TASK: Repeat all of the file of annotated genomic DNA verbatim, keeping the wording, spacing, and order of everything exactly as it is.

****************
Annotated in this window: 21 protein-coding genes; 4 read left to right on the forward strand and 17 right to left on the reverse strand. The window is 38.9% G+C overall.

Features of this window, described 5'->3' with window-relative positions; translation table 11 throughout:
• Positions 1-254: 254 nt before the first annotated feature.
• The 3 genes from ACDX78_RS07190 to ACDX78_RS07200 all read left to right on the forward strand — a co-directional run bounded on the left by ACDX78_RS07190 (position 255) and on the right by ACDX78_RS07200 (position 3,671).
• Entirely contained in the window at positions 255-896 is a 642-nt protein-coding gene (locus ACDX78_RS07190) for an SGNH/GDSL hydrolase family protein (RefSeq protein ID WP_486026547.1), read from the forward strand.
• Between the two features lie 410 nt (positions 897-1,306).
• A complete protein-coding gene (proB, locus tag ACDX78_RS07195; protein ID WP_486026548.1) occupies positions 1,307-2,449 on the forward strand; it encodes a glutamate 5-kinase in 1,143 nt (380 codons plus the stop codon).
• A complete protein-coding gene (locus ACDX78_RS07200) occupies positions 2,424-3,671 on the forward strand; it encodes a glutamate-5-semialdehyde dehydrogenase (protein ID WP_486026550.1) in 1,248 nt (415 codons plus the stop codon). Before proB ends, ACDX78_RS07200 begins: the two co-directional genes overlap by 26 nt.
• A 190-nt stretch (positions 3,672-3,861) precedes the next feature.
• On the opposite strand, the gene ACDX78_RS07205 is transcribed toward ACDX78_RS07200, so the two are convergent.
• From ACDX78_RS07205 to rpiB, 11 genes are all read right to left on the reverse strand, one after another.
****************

Annotated in this window: 21 protein-coding genes; 4 read left to right on the forward strand and 17 right to left on the reverse strand. The window is 38.9% G+C overall.

Features of this window, described 5'->3' with window-relative positions; translation table 11 throughout:
• Positions 1-254: 254 nt before the first annotated feature.
• The 3 genes from ACDX78_RS07190 to ACDX78_RS07200 all read left to right on the forward strand — a co-directional run bounded on the left by ACDX78_RS07190 (position 255) and on the right by ACDX78_RS07200 (position 3,671).
• Entirely contained in the window at positions 255-896 is a 642-nt protein-coding gene (locus ACDX78_RS07190) for an SGNH/GDSL hydrolase family protein (RefSeq protein ID WP_486026547.1), read from the forward strand.
• Between the two features lie 410 nt (positions 897-1,306).
• A complete protein-coding gene (proB, locus tag ACDX78_RS07195; protein ID WP_486026548.1) occupies positions 1,307-2,449 on the forward strand; it encodes a glutamate 5-kinase in 1,143 nt (380 codons plus the stop codon).
• A complete protein-coding gene (locus ACDX78_RS07200) occupies positions 2,424-3,671 on the forward strand; it encodes a glutamate-5-semialdehyde dehydrogenase (protein ID WP_486026550.1) in 1,248 nt (415 codons plus the stop codon). Before proB ends, ACDX78_RS07200 begins: the two co-directional genes overlap by 26 nt.
• A 190-nt stretch (positions 3,672-3,861) precedes the next feature.
• On the opposite strand, the gene ACDX78_RS07205 is transcribed toward ACDX78_RS07200, so the two are convergent.
• From ACDX78_RS07205 to rpiB, 11 genes are all read right to left on the reverse strand, one after another.